Interestingly the Court came to the same result that other courts have taken in applying the enhanced PAR doctrine—but by another route. The Court began by outlining the basic scope of a negligence claim.

The Court explained that a defendant’s duty of care is the keystone of a negligence claim (the other elements being a breach of that duty and a loss caused by the breach). One’s duty of care is generally described, including by this Court, as protecting another from unreasonable risks of harm—acting reasonably, in other words. 

The Court declared that, in Indiana at least, a balancing of three factors decides whether or not a duty of care exists: 1) the relationship between the parties, 2) the reasonable foreseeability of harm to the person injured and 3) public policy concerns. Considering these factors, and accommodating what it saw as the limitations imposed by Indiana’s Comparative Fault Act, the Court analyzed the claim against Mr. Lineman’s as follows:

Apparently satisfied that Lineman owed Cassie a duty of care (an element not discussed by the Court), the Court focused on the defendant player’s breach of that duty.  It announced a new rule for cases involving sports injuries; one which allows a court to decide, by summary judgment for example, the reasonableness of the defendant’s (sports participant’s) conduct.  Specifically the Court held: “...in negligence claims against a participant in a sports activity, if the conduct of such participant is within the range of ordinary behavior of participants in the sport, the conduct is reasonable as a matter of law and does not constitute a breach of duty.” The Court concluded that Mr. Lineman’s conduct in hitting an errant golf ball was “clearly within the range of ordinary behavior of golfers and thus reasonable as a matter of law and does not establish the element of breach required for a negligence action.”  The Court further found that a sports participant’s intentional or reckless conduct would be unreasonable as a matter of law, thus arriving at the equivalent of the enhanced PAR “no duty” result. The Court accordingly upheld Lineman’s motion for summary judgment and dismissed Cassie’s negligence claims against him.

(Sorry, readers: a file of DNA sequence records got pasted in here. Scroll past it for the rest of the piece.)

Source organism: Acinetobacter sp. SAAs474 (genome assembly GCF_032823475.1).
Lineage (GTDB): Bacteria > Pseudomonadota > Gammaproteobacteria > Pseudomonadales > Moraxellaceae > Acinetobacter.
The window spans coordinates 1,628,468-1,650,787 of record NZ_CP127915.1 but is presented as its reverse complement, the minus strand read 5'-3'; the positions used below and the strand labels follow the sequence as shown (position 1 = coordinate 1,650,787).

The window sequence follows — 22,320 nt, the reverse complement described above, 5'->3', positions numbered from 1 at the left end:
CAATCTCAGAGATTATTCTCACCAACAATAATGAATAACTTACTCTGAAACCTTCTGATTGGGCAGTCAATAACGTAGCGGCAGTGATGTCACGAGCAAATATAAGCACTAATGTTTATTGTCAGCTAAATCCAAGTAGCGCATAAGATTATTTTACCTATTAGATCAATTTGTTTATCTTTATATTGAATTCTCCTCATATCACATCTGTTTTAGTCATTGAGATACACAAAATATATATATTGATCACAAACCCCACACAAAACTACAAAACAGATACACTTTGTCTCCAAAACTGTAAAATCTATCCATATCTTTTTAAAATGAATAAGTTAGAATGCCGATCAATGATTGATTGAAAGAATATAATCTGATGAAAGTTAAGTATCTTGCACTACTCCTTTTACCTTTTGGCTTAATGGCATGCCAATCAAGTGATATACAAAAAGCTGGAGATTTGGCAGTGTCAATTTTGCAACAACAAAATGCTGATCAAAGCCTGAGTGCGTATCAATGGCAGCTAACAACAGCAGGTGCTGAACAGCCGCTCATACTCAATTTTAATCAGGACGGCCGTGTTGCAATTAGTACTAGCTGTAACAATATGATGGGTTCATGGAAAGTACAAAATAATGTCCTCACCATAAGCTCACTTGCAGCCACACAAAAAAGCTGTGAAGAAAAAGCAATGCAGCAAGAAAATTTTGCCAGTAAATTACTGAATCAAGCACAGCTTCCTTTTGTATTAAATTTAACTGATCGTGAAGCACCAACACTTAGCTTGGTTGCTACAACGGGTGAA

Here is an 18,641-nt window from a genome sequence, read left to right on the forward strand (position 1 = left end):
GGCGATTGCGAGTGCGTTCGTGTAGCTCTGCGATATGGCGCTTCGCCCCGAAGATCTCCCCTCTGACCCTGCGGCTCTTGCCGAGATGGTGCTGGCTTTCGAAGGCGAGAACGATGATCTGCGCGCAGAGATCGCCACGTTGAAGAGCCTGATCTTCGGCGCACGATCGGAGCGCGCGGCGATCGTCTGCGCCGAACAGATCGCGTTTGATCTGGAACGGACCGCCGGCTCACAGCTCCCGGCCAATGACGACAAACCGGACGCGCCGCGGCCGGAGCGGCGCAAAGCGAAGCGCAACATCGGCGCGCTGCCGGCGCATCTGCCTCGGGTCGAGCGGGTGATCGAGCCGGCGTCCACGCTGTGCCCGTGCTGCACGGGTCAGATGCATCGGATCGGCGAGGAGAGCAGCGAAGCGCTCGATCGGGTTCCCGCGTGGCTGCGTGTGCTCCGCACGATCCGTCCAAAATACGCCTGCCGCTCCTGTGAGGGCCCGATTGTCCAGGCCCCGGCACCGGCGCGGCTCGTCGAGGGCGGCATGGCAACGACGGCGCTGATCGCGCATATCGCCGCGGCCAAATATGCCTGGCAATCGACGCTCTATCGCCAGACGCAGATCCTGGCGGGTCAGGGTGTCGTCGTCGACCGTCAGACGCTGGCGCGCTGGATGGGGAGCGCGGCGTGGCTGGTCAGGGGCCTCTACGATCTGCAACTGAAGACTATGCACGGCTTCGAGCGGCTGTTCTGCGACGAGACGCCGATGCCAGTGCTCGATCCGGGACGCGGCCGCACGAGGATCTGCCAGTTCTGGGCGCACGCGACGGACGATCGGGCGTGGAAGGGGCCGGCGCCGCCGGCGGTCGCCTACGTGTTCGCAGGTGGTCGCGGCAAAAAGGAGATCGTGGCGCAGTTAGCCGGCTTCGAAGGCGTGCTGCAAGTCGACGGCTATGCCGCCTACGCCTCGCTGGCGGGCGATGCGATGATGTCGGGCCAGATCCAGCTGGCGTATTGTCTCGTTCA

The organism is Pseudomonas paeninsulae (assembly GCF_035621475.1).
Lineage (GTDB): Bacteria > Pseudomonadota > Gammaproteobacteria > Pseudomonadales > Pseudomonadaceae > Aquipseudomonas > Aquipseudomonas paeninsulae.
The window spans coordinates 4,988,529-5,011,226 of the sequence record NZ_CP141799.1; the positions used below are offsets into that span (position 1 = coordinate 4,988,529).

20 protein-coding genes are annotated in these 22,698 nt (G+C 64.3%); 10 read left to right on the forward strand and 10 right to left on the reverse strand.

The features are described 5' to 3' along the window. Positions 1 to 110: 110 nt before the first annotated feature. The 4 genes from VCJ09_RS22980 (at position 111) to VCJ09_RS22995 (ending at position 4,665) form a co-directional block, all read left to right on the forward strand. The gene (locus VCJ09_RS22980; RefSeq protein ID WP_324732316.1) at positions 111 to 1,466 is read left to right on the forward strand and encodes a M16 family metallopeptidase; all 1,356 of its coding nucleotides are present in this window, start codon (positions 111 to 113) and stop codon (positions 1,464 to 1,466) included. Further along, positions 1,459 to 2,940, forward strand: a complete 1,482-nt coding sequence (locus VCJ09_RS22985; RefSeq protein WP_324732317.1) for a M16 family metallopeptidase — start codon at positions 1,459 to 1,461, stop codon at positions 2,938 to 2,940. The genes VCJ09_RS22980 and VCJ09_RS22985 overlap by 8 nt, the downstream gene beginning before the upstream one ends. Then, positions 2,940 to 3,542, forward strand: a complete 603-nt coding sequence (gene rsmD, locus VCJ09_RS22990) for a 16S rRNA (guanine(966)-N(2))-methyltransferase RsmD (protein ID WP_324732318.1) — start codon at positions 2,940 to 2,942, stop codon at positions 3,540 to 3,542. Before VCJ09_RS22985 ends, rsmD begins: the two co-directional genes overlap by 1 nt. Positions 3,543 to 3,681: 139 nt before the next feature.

The Court then turned to the claim against the Country Club.  [The Court noted that the golf club was not a sports participant, and thus could not benefit from its “new formulation” in determining the defined “breach” of duty applied to sports participants (“the blanket protection from liability embodied in the new formulation does not extend to persons or entities other than the athlete whose conduct allegedly caused a claimed injury.”)].  Cassie’s claim against the Club was based on the Club’s premises liability, as owner of the grounds. An owner or occupier of land owes to persons coming onto that land a duty which varies with the nature of the visit. In Indiana, a landowner owes a business visitor (invitee) or social guest (like Cassie) a duty to exercise  reasonable care for those individuals’ protection, while they are on the landowner’s premises. Considering the acts of the defendant Country Club (and citing to Restatement  (Second) of Torts Section 343), the Court found no evidence that the Club should have expected that Cassie would fail to understand the danger of an errant ball or fail to protect herself from it. Consistent with that conclusion, the Court found that the risk of an errant ball was not an unreasonable risk—and thus not one the landowner should be expected to guard against. Bottom line, the Court found that the Club could reasonably expect that “persons present on its golf course would realize the risk of being hit by an errant golf ball and take appropriate precautions.” The Club’s motion, like Lineman’s, was allowed to stand and Cassie’s claim against the Club was therefore dismissed.